Range Resources sues homeowner over YouTube of flaming well

Steven Lipsky shot video of methane- fueled flames shooting from a hose hooked up to his well in Weatherford, Texas, and sent it to Sharon Wilson, a blogger who posted it on YouTube. And he hired Alisa Rich to test the water in his well and alert the U.S. Environmental Protection Agency.

For gas-driller Range Resources Corp. — which Lipsky blames for contaminating his water from two wells near his home — those actions amount to a conspiracy to harm its reputation, and it went to state court seeking $3 million in damages from Lipsky and Rich.

Range won one round in its fight this week, when a judge ruled that Wilson had to turn over e-mails she exchanged with the EPA and Lipsky, as she is a “central and recurring character in the conspiracy lawsuit.”

“This has everything to do with Range trying to shut me up, and further intimidate opponents,” Wilson said in an interview. Wilson, who said she didn’t even receive the video of Lipsky’s flaming hose until after the EPA acted, said she fears she may be added to the suit against Lipsky and Rich.

The fight between Range and environmental activists has taken on national import as Republican lawmakers allege the EPA, and especially the regional office in Dallas, has persecuted oil and gas drillers over hydraulic fracturing, with the Fort Worth, Texas-based Range case a primary example. Hydraulic fracturing, or fracking, involves pumping water, sand and chemicals underground to free gas.

Armendariz Resignation

At the heart of the complaint by Range, a counterclaim to a suit filed against it by Lipsky, is the allegation that Lipsky and Rich, president of Wolf Eagle Environmental consultants, conspired to persuade the EPA to intervene, working with the EPA regional administrator Al Armendariz.

Armendariz resigned this month after a tape from 2010 emerged in which he compared the agency’s efforts against polluters to Roman conquerors suppressing Turkish towns by crucifying residents. A photo of Armendariz with Wilson is part of Range’s filing with the court. Armendariz didn’t return a telephone message.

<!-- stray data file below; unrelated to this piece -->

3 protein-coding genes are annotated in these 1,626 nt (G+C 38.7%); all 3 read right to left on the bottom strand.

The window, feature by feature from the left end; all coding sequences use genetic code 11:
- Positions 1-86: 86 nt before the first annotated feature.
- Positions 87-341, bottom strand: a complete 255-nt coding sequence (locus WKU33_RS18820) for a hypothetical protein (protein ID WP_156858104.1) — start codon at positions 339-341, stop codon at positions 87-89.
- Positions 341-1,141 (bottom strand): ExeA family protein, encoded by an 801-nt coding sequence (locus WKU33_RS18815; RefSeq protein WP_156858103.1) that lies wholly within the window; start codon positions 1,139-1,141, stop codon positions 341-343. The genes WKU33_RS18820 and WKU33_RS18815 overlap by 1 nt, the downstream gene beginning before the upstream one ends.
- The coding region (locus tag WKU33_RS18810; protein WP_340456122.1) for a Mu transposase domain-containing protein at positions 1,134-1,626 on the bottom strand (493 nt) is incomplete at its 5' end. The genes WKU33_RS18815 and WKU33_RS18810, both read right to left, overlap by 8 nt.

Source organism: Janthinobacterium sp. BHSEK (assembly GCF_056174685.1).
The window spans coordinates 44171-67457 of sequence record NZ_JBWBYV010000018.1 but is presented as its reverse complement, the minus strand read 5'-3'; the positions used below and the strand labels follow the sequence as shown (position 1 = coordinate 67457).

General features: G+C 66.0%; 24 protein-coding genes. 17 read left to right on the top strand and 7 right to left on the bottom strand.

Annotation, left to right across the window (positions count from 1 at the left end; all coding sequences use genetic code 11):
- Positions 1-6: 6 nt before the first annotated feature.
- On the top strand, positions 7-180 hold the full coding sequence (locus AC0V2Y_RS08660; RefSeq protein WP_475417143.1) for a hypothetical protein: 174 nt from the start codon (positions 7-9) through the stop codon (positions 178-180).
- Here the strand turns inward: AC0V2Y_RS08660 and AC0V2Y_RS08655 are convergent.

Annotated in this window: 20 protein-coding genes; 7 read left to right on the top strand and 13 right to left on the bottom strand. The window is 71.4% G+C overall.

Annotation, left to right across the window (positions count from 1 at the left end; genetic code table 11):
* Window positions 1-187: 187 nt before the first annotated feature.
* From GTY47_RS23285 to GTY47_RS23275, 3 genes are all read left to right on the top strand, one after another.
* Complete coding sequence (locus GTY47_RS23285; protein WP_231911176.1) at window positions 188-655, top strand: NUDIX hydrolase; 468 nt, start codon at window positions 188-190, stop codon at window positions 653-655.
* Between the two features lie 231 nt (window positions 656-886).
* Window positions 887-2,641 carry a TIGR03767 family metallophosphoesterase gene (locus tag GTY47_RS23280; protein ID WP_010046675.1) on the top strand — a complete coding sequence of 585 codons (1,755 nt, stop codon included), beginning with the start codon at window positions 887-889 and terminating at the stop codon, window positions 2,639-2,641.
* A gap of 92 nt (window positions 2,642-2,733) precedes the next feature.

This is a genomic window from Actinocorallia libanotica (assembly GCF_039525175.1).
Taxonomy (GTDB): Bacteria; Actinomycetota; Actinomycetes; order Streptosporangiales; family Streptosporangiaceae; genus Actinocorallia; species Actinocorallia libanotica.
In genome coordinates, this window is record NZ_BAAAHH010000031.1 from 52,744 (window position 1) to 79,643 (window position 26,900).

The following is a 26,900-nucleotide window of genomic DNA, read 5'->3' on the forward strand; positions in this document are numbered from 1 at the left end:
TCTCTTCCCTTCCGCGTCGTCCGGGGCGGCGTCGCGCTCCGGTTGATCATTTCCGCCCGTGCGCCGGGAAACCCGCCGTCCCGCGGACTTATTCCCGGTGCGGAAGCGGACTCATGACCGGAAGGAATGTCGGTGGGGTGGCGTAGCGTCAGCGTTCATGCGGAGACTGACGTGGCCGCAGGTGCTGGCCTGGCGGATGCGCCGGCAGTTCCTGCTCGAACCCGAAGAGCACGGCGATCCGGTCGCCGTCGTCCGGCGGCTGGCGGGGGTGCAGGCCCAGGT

“Everyone has a right to petition their government, but there is also a duty and a responsibility to do so truthfully and accurately,” Andrew Sims, an attorney for Range in the case, said in an interview. “The evidence is very convincing and very strong that there was a conspiracy.”


Lawyers for Rich and Lipsky tried to get Judge Trey Loftin in the 43rd district court in Parker County, Texas, to throw out the case, arguing that it violates a Texas law against so-called Strategic Lawsuits Against Public Participation, or SLAPPs. Loftin rejected that argument, and the case was appealed to the Texas Second Court of Appeals in Fort Worth.

Companies file SLAPP cases to try to deter outside critics, said Eric Goldman, a law professor at Santa Clara University School of Law in Santa Clara, California, who studies the issue.

Appealing to the government for help is a core protection in U.S. law, Goldman said in an interview. Citizens should have wide legal leeway in what they can tell public officials so “the government can make the call,” he said.

While one could argue the Range countersuit was filed to silence criticism, one could also say Lipsky hasn’t been deterred from public speech because he sued the company, said lawyer Douglas E. Mirell of Loeb & Loeb LLP in Los Angeles, who isn’t involved in the litigation.

Question of Law

If the Range counterclaim moves forward, the gas company would have to prove it had been defamed, a question of law that pivots on whether the court deems it to be a public figure, one that willingly thrust itself into the public eye, Mirell said. If Range is ruled public, then it must convince the court that its adversaries made statements they knew were false or with reckless disregard for whether they were true, he said.

“If the corporation is found to be a public figure, then it’s going to be incredibly difficult for a defamation claim to succeed,” he said. Absent such a finding, the defamation standard would be mere negligence, “and that’s a pretty low bar,” he said.

A few facts of the case are not in dispute: Range drilled near Lipsky’s property in Weatherford in 2009, and used hydraulic fracturing. In 2010 Lipsky, who didn’t respond to telephone messages seeking comment, complained about seeing vapors from gas escaping from his drinking well, and called out a service crew because he couldn’t get water from the well.

‘Felt Terrible’